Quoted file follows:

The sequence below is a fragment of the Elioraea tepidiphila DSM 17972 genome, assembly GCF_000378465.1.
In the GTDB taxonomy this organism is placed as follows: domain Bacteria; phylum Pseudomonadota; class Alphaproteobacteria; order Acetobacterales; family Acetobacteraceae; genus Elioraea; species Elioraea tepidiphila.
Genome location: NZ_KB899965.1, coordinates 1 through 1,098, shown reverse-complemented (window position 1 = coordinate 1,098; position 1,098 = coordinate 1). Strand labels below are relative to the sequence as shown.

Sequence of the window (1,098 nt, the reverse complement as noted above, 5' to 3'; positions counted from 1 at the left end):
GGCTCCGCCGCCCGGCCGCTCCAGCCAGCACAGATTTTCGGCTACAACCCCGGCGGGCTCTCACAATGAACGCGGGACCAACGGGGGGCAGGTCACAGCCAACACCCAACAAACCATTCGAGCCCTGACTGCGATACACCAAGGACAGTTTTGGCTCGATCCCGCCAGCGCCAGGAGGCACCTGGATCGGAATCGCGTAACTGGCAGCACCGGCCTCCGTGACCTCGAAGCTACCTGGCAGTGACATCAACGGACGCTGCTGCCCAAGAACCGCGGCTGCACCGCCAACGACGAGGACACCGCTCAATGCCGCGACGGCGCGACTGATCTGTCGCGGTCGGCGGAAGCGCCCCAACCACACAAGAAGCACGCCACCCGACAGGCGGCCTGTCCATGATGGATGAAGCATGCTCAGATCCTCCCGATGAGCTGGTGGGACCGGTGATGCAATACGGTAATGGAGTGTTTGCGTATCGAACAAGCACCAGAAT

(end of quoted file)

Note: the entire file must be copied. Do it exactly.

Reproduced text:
The sequence below is a fragment of the Elioraea tepidiphila DSM 17972 genome, assembly GCF_000378465.1.
In the GTDB taxonomy this organism is placed as follows: domain Bacteria; phylum Pseudomonadota; class Alphaproteobacteria; order Acetobacterales; family Acetobacteraceae; genus Elioraea; species Elioraea tepidiphila.
Genome location: NZ_KB899965.1, coordinates 1 through 1,098, shown reverse-complemented (window position 1 = coordinate 1,098; position 1,098 = coordinate 1). Strand labels below are relative to the sequence as shown.

Sequence of the window (1,098 nt, the reverse complement as noted above, 5' to 3'; positions counted from 1 at the left end):
GGCTCCGCCGCCCGGCCGCTCCAGCCAGCACAGATTTTCGGCTACAACCCCGGCGGGCTCTCACAATGAACGCGGGACCAACGGGGGGCAGGTCACAGCCAACACCCAACAAACCATTCGAGCCCTGACTGCGATACACCAAGGACAGTTTTGGCTCGATCCCGCCAGCGCCAGGAGGCACCTGGATCGGAATCGCGTAACTGGCAGCACCGGCCTCCGTGACCTCGAAGCTACCTGGCAGTGACATCAACGGACGCTGCTGCCCAAGAACCGCGGCTGCACCGCCAACGACGAGGACACCGCTCAATGCCGCGACGGCGCGACTGATCTGTCGCGGTCGGCGGAAGCGCCCCAACCACACAAGAAGCACGCCACCCGACAGGCGGCCTGTCCATGATGGATGAAGCATGCTCAGATCCTCCCGATGAGCTGGTGGGACCGGTGATGCAATACGGTAATGGAGTGTTTGCGTATCGAACAAGCACCAGAAT